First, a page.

This article needs additional citations for verification. (December 2009) (Learn how and when to remove this template message)
Heron Quays was an area of dockside and warehousing separating the south and export dock of the West India Docks complex, completed in 1802 to service Britain's rapidly increasing trade with its global empire. However, by the 1970s the area was derelict.
The Heron Quays area of The Isle of Dogs was one of the first areas of the London Docklands to be redeveloped following the formation of the LDDC by an act of parliament in 1980. The western half of the site was redeveloped into 2/3 storey commercial/office units, some of which stood partly on piles into the dock.
On 27 June 1982 Brymon Captain Harry Gee landed a De Havilland Canada Dash 7 aircraft on Heron Quay to demonstrate the feasibility of the STOLport project, the forerunner to the London City Airport project. A plaque celebrating this achievement lies above the entrance to the DLR station.
The relatively low key, lower value style of the development in the early days of the LDDC have given way to high value high rise office development and has now become part of the expanded 'Canary Wharf'. The original DLR station built in near isolation was largely demolished and rebuilt to accommodate rapidly increasing passenger numbers and train lengths. Much of the dock to the North of Heron Quays has been filled in to allow for development including the construction of new Canary Wharf tube station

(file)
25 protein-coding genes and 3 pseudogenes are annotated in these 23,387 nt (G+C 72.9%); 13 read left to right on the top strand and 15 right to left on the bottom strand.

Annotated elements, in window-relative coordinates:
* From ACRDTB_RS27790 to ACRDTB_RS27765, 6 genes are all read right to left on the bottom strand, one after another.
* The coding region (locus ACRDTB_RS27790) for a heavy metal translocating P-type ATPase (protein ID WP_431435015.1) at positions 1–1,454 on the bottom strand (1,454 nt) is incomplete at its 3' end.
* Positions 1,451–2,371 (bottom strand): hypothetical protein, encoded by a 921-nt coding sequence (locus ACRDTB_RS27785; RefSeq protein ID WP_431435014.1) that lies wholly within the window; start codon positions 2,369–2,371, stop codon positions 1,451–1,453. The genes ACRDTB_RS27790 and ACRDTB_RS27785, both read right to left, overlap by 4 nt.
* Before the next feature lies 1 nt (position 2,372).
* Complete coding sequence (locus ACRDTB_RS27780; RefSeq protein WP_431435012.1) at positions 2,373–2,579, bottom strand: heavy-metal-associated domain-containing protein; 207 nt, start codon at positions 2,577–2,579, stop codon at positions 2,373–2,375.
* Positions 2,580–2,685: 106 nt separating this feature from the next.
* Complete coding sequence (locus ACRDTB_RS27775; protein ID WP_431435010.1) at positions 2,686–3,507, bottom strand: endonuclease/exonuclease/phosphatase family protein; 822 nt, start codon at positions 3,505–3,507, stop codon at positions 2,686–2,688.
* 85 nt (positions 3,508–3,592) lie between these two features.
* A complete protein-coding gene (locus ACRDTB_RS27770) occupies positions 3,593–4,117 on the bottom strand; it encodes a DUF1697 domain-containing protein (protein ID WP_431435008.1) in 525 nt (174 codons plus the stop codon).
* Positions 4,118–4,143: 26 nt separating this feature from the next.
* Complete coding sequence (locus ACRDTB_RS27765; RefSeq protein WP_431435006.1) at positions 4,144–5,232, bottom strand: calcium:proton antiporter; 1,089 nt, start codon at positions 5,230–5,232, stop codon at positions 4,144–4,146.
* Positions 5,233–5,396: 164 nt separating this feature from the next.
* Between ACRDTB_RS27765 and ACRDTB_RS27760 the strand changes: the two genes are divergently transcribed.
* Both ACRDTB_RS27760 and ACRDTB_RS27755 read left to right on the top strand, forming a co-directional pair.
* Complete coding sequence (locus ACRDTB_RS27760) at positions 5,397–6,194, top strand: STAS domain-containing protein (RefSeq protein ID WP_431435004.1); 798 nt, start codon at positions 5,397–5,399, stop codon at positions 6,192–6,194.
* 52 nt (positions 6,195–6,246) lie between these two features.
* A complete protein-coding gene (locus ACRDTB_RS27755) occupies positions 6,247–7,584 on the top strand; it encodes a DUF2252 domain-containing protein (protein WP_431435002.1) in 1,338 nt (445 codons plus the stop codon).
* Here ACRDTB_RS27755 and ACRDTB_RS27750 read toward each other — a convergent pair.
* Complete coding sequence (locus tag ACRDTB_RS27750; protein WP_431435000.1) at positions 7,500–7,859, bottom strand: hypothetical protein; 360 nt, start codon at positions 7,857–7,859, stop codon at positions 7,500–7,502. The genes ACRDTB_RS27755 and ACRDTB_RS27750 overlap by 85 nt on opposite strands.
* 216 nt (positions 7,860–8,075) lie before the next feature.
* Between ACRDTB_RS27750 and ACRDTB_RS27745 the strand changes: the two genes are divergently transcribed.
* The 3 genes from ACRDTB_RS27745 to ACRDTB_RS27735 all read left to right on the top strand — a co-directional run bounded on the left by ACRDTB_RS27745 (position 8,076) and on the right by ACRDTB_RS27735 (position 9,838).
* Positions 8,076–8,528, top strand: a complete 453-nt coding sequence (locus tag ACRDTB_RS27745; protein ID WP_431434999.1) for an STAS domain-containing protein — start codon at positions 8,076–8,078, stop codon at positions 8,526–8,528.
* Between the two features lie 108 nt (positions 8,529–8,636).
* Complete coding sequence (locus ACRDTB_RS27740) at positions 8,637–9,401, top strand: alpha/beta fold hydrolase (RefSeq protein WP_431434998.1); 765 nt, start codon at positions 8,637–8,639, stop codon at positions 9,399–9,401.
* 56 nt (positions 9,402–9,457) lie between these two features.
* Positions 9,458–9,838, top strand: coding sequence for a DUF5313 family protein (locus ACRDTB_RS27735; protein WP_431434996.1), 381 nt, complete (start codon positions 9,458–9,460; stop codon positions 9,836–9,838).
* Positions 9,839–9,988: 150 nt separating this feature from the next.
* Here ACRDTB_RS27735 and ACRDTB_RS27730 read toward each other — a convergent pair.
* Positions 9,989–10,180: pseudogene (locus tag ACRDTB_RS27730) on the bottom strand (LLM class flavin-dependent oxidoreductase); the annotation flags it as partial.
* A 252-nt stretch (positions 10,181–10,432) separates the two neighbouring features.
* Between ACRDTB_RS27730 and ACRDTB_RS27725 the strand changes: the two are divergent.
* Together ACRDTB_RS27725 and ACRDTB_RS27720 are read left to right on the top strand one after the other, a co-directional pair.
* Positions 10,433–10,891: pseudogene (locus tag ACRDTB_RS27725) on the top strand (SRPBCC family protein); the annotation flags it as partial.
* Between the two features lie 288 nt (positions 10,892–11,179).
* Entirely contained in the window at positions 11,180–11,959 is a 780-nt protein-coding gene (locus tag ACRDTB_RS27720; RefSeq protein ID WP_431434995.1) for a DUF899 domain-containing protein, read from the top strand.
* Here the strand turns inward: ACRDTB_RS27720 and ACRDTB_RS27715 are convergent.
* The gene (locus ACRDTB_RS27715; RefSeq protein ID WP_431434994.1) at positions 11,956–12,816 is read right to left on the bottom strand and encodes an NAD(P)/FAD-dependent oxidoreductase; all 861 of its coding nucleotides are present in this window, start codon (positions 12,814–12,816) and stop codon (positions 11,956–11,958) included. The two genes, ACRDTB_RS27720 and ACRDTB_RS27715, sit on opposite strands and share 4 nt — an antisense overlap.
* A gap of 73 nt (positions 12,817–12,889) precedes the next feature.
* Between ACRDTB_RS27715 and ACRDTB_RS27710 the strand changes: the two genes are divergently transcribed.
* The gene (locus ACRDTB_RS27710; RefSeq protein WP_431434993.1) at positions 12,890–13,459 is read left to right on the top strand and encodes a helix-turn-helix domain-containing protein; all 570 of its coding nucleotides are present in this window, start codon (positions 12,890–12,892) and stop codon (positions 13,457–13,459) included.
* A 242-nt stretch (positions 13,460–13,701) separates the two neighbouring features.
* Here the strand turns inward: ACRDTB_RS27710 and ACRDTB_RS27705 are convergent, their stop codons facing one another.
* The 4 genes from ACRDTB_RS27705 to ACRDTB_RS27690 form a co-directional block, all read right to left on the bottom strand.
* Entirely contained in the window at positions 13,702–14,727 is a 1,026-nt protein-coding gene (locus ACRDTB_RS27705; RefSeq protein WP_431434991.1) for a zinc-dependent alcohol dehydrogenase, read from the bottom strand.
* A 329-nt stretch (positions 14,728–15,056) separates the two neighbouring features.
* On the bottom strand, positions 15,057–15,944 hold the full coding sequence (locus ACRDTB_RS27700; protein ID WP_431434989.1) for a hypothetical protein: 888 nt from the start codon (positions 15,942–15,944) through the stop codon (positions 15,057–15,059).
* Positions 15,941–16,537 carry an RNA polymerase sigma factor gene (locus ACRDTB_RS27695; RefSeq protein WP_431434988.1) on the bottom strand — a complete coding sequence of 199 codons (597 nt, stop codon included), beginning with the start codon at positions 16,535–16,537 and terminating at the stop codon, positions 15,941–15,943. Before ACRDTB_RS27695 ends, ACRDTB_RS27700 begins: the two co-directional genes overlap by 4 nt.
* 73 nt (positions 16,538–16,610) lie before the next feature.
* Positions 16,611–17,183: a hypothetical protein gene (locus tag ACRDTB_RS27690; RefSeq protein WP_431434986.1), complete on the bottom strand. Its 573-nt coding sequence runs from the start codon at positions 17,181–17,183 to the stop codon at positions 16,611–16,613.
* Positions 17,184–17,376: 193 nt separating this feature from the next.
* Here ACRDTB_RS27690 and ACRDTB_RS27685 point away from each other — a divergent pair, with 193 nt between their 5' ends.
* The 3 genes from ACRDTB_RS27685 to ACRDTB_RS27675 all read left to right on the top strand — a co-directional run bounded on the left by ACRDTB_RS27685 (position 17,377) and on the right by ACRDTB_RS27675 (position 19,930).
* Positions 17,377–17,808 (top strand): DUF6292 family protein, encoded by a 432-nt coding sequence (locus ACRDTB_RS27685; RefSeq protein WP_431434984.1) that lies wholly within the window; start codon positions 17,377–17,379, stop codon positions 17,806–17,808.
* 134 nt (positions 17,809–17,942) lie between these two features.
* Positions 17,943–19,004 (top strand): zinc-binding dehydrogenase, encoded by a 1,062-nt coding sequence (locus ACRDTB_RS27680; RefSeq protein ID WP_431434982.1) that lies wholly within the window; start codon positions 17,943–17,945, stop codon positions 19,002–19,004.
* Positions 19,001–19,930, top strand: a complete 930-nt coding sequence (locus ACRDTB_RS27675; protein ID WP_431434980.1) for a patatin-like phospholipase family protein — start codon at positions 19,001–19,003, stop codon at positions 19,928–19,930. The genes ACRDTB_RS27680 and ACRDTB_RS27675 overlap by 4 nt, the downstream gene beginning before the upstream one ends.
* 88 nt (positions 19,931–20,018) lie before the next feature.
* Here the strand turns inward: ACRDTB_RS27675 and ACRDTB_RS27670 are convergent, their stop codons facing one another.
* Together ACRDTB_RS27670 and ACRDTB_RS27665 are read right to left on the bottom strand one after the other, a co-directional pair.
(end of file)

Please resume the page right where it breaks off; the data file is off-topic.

Also see Heron Quays West.
- "Heron Quays, Tower Hamlets". Hidden London. Retrieved 10 November 2017.
- Mansfield, Ian. "The day a plane landed in the middle of Canary Wharf". Ian Visits. Retrieved 10 November 2017.
- "The Story of Captain Harry Gee and his flight into Heron Quays 1982". Isle of Dogs Life. Retrieved 10 November 2017.